Is there such a thing as a “hands off CISO”? No. There is no such thing. In the debate around what the CISO does and does not do, what they are and they aren’t, there is no room for a choice between “hands on” and “hands off.” This is isn’t an issue of who punches keys, rolls up their sleeves and configures firewalls. That’s not what I mean here. The point here is that for a CISO to do what a CISO does, they must do more than be an executive managing resources.
The CISO cannot be just the person who manages the projects or the budget. Those are project managers and budget managers respectively, and it’s not that the budget and the projects don’t matter. Nor can the CISO be solely a subject matter expert on one narrow security field. That doesn’t mean a crack network security engineer can’t become a CISO, but it means when they do, it is because they have grown beyond their discipline.
In fact, when the National Research Council’s Committee on Professionalizing the Nation’s Cybersecurity Workforce discovered how diverse the skillsets where for that workforce, they reached a few odd conclusions. In their 2013 report, Professionalizing the Nation’s Cybersecurity Workforce? Criteria for Decision Making, they wrote:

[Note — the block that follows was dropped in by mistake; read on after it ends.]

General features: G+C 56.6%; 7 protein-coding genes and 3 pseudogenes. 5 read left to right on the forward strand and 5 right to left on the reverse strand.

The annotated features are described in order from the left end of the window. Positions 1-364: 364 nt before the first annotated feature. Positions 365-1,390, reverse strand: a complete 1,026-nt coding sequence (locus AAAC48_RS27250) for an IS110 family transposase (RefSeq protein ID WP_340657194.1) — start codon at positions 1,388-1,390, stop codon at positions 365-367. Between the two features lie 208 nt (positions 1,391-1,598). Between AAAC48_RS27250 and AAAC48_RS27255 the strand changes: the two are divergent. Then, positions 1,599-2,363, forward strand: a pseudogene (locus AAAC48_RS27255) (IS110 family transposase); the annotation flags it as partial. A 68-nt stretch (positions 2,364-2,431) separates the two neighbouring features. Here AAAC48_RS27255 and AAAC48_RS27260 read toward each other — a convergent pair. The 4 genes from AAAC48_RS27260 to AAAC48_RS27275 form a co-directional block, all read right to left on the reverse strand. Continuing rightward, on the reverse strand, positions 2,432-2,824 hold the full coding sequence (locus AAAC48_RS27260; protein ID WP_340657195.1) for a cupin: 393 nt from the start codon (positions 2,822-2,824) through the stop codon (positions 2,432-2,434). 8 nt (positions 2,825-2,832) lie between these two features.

- Conclusion 3. The cybersecurity workforce encompasses a variety of contexts, roles, and occupations and is too broad and diverse to be treated as a single occupation or profession. Whether and how to professionalize will vary according to role and context.
- Conclusion 4. Because cybersecurity is not solely a technical endeavor, a wide range of backgrounds and skills will be needed in an effective national cybersecurity workforce.
In other words, to be at the top of this “wide range”, the successful CISO must represent that diversity of disciplines.
To be more specific: the CISO has to combine the two triads of overseeing the technical, physical and administrative safeguards that protect the confidentiality, integrity and availability of the Enterprise’s information systems and assets with a third triad related to Enterprise Risk. Concern for that triad of risks- reputation, financial and regulatory/contract compliance- is what accounts for the CISO needing to be so broad in their “focus.” A “broad focus.” That’s the CISO’s oxymoron.